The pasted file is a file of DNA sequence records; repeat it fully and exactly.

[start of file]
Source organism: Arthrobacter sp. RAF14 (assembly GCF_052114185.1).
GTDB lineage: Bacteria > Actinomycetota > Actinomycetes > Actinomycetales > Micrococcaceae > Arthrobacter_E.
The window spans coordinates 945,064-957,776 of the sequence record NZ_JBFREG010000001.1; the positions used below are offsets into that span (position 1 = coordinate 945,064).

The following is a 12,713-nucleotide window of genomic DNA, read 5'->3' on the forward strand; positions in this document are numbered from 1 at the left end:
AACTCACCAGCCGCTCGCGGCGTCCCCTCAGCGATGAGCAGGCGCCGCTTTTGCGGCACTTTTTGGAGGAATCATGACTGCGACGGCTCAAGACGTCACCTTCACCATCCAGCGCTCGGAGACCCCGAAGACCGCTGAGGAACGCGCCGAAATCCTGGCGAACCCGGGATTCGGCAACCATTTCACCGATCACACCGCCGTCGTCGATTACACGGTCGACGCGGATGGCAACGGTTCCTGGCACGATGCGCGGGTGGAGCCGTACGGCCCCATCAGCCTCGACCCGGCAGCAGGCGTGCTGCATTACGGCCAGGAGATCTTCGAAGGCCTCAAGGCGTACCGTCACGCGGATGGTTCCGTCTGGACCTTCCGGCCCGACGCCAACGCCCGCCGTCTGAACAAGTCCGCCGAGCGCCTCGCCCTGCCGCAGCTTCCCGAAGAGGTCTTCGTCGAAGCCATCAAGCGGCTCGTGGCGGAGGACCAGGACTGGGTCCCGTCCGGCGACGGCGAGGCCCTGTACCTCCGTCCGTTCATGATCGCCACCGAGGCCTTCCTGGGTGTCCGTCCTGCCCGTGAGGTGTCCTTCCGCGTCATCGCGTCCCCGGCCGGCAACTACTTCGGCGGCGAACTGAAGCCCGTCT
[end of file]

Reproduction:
Source organism: Arthrobacter sp. RAF14 (assembly GCF_052114185.1).
GTDB lineage: Bacteria > Actinomycetota > Actinomycetes > Actinomycetales > Micrococcaceae > Arthrobacter_E.
The window spans coordinates 945,064-957,776 of the sequence record NZ_JBFREG010000001.1; the positions used below are offsets into that span (position 1 = coordinate 945,064).

The following is a 12,713-nucleotide window of genomic DNA, read 5'->3' on the forward strand; positions in this document are numbered from 1 at the left end:
AACTCACCAGCCGCTCGCGGCGTCCCCTCAGCGATGAGCAGGCGCCGCTTTTGCGGCACTTTTTGGAGGAATCATGACTGCGACGGCTCAAGACGTCACCTTCACCATCCAGCGCTCGGAGACCCCGAAGACCGCTGAGGAACGCGCCGAAATCCTGGCGAACCCGGGATTCGGCAACCATTTCACCGATCACACCGCCGTCGTCGATTACACGGTCGACGCGGATGGCAACGGTTCCTGGCACGATGCGCGGGTGGAGCCGTACGGCCCCATCAGCCTCGACCCGGCAGCAGGCGTGCTGCATTACGGCCAGGAGATCTTCGAAGGCCTCAAGGCGTACCGTCACGCGGATGGTTCCGTCTGGACCTTCCGGCCCGACGCCAACGCCCGCCGTCTGAACAAGTCCGCCGAGCGCCTCGCCCTGCCGCAGCTTCCCGAAGAGGTCTTCGTCGAAGCCATCAAGCGGCTCGTGGCGGAGGACCAGGACTGGGTCCCGTCCGGCGACGGCGAGGCCCTGTACCTCCGTCCGTTCATGATCGCCACCGAGGCCTTCCTGGGTGTCCGTCCTGCCCGTGAGGTGTCCTTCCGCGTCATCGCGTCCCCGGCCGGCAACTACTTCGGCGGCGAACTGAAGCCCGTCT